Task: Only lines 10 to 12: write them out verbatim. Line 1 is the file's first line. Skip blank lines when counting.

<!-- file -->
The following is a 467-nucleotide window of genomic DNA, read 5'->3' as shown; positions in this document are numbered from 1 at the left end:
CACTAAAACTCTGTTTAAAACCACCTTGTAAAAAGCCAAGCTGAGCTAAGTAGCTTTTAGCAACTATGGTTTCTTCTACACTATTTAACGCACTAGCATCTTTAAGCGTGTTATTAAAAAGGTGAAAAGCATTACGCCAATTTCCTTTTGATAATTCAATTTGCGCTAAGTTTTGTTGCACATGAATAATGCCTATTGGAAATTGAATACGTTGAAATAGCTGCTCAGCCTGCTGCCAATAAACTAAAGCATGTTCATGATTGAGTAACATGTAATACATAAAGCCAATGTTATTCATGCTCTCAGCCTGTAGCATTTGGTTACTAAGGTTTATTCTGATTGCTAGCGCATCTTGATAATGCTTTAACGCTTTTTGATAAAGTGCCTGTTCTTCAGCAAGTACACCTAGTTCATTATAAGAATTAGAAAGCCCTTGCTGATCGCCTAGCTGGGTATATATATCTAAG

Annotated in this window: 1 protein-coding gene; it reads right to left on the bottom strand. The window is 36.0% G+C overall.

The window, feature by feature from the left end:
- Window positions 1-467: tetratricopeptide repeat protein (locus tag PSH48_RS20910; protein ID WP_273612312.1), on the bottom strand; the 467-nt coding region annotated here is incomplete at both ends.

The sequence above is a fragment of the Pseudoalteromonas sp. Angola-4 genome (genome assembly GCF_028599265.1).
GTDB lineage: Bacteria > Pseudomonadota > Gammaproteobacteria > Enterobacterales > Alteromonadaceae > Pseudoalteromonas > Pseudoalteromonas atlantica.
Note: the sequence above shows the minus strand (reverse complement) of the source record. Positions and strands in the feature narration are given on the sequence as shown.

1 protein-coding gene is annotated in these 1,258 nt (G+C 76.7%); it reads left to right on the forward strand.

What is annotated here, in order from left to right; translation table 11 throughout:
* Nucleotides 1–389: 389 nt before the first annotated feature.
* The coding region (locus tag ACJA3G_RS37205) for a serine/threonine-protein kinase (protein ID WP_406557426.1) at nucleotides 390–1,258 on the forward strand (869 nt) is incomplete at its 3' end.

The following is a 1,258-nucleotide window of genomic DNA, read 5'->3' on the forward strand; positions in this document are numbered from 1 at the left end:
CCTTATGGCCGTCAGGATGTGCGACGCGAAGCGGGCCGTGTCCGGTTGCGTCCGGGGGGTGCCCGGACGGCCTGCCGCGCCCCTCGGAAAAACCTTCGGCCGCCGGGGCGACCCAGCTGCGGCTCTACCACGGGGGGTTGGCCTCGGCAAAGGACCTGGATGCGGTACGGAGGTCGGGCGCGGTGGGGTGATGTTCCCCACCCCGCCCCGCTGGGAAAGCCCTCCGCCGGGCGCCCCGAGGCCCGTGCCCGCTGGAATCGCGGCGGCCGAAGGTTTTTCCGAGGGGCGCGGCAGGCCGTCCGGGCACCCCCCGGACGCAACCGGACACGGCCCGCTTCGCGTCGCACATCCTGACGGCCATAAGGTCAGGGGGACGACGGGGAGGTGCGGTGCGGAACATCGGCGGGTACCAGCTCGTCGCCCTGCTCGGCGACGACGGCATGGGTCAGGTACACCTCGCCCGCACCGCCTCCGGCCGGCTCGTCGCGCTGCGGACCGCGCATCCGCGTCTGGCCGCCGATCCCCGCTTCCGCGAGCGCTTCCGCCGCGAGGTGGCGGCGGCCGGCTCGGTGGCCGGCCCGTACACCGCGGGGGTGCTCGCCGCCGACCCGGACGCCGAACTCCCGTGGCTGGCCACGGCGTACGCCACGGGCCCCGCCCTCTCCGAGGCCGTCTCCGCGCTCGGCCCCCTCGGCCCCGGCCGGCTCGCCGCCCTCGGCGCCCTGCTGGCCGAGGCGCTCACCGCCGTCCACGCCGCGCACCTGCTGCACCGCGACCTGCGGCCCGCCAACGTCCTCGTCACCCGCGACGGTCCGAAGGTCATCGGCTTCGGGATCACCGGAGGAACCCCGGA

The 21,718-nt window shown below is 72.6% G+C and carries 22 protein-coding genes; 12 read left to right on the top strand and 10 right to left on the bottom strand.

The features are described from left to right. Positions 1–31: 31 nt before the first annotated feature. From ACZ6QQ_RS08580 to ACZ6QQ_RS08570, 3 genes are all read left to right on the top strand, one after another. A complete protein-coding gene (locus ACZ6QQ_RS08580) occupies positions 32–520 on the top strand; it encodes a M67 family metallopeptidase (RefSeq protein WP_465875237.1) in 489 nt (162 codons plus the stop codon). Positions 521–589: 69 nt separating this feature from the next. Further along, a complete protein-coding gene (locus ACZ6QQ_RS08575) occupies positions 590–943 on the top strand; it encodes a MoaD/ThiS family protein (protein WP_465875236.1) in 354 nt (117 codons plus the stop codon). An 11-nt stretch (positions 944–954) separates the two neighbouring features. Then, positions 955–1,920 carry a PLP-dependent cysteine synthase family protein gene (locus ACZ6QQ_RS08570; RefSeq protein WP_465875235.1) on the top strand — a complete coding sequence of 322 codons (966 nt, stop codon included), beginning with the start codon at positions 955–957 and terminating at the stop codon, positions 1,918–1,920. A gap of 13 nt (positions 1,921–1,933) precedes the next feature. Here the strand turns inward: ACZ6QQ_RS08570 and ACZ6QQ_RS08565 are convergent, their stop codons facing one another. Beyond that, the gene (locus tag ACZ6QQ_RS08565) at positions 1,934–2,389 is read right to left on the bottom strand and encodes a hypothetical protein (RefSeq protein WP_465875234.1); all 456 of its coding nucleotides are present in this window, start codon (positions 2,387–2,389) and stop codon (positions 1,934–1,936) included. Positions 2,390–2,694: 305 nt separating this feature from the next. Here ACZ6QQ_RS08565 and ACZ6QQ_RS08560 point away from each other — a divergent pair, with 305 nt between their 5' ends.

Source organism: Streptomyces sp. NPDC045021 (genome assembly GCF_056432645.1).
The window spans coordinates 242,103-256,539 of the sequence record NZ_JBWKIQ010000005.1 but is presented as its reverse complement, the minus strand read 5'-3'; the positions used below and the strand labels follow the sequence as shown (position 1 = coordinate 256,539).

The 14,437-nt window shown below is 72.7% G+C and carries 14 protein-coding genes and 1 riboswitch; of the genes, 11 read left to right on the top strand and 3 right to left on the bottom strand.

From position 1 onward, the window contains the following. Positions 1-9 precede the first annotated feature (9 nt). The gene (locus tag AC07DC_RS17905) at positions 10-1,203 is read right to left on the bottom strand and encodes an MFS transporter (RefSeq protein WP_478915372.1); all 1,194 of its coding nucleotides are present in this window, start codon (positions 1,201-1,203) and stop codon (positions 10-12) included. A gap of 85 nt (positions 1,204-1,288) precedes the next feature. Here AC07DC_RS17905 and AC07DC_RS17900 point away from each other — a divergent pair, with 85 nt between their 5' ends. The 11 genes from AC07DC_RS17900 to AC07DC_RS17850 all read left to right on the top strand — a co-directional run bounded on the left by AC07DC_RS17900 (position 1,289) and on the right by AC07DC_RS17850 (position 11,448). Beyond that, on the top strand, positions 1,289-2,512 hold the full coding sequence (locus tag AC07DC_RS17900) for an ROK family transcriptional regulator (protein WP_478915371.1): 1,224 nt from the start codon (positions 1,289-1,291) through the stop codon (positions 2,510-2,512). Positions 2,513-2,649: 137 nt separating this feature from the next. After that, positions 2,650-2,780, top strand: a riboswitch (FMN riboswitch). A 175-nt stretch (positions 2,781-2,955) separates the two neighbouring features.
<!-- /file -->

What is annotated here, in order from left to right; translation table 11 throughout:
* Nucleotides 1–389: 389 nt before the first annotated feature.
* The coding region (locus tag ACJA3G_RS37205) for a serine/threonine-protein kinase (protein ID WP_406557426.1) at nucleotides 390–1,258 on the forward strand (869 nt) is incomplete at its 3' end.